In March 1921 he began a season at
Lexington, USA, with an opera troupe headed by Iva Pacetti. From May to July 1925 he was back at Covent Garden for "Aida", "Andrea Chénier" (with Margaret Sheridan, Giacomo Lauri-Volpi, Benvenuto Franci), " Il barbiere di Siviglia" (with Toti dal Monte) and "Tosca" (with Maria Jeritza).
Archive and Memorial
Around 1933 Mugnano gave to the Museums of La Scala and the Rome Opera, and to the Naples Conservatorio, about 2000 documents including letters of Verdi, Massenet, Mascagni, Strauss and Leoncavallo, and a voluminous cache of Puccini materials.
A 'Teatro Mugnone' (named in honour of Leopoldo Mugnone) has recently been restored and opened for modern theatre in the Italian Comune of
*A. Eaglefield-Hull, "A Dictionary of Modern Music and Musicians" (Dent, London 1924).
*G. Gatti-Cassazza, "Memories of the Opera"
*Enzo Raucci, [ [http://www.unartgroup.it Unart Group ] ] , "Vita e Opere di L. Mugnone", in "Aspettando il Teatro Mugnone, Omaggio al Mo. Leopoldo Mugnone", (Unartgroup, Associazione Culturale Universitaria at www.unartgroup.it).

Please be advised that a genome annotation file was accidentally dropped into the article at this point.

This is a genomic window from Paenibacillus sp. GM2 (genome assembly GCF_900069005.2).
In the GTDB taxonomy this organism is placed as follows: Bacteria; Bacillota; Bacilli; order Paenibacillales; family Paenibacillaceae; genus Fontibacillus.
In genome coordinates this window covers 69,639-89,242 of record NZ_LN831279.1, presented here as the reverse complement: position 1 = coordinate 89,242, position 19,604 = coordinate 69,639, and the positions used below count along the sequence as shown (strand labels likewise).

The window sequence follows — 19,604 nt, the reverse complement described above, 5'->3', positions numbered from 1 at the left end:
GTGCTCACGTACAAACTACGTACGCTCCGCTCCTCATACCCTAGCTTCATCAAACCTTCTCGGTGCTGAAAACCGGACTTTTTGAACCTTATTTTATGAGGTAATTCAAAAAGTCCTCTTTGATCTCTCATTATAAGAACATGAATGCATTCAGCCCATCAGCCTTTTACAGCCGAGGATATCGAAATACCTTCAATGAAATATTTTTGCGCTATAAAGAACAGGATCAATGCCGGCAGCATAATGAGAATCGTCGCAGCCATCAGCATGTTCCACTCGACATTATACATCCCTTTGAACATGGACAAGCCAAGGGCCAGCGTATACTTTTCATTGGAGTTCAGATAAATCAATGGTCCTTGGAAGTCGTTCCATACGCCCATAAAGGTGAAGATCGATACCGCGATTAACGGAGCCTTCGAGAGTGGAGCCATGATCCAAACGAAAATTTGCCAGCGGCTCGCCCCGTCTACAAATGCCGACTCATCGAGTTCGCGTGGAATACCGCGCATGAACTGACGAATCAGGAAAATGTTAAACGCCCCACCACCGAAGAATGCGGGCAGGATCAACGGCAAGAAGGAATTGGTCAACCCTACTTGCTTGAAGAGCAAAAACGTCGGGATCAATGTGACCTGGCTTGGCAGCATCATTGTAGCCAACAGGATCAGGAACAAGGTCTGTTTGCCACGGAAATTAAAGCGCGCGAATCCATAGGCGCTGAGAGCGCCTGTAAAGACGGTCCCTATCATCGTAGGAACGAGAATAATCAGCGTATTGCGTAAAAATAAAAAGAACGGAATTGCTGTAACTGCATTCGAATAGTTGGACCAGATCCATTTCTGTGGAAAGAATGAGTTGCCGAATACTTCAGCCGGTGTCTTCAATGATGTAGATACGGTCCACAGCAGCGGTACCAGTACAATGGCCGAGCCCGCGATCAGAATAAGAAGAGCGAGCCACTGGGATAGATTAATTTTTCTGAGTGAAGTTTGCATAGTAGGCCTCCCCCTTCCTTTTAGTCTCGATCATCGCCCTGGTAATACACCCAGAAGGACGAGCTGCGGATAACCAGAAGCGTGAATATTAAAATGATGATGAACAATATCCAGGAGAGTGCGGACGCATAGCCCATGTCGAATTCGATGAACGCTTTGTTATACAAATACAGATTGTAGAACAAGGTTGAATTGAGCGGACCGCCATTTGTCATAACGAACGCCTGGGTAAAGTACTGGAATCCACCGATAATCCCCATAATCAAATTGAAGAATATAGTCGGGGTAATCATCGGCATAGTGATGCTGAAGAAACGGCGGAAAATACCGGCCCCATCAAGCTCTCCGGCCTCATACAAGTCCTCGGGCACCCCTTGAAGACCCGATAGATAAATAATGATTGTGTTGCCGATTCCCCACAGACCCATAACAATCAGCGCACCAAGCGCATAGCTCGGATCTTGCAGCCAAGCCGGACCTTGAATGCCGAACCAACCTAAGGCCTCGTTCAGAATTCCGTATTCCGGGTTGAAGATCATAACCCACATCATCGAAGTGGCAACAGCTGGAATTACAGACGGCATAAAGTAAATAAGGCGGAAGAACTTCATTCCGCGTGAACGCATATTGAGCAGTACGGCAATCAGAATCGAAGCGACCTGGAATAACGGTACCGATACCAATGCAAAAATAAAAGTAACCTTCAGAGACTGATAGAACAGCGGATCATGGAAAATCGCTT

*Titta Ruffo, "La mia parabola artistica", (Milano 1937).
*E. De Leva, "Leopoldo Mugnone nel dolore e nell’arte," "Corriere di Napoli", 6 August 1941.
*A. De Angelis, "Aneddoti sit Mugnone," in "La Voce d’Italia", 23 November 1941.
*Giuseppe Depanis, "I Concerti Popolari ed il Teatro Regio di Torino: Quindici Anni da Vita Musicale, 1872-1886" (2 vols). (Societa Tipografico-Editrice Nazionale, Torino 1914-1915)
*New York Times 30 March 1921 Announces Mugnone season at Lexington [http://query.nytimes.com/mem/archive-free/pdf?_r=1&res=9B03E1DF103FEE3ABC4850DFB566838A639EDE&oref=slogin]
*Mugnone-Verdi Story of bell-casting at
Pistoiafor "Tosca", [http://www.playbillarts.com/features/article/7571.html]
*Item by Alessandro Tartaglione, Assessore alla Cultura del Comune di Marcianise, sopra il Teatro Mugnone (Italiano) [http://184.108.40.206/search?q=cache:-GT5L5lqDYcJ:www.unartgroup.it/%3Fpage_id%3D247+Teatro+Mugnone+di+Marcianise&hl=en&ct=clnk&cd=1&gl=uk]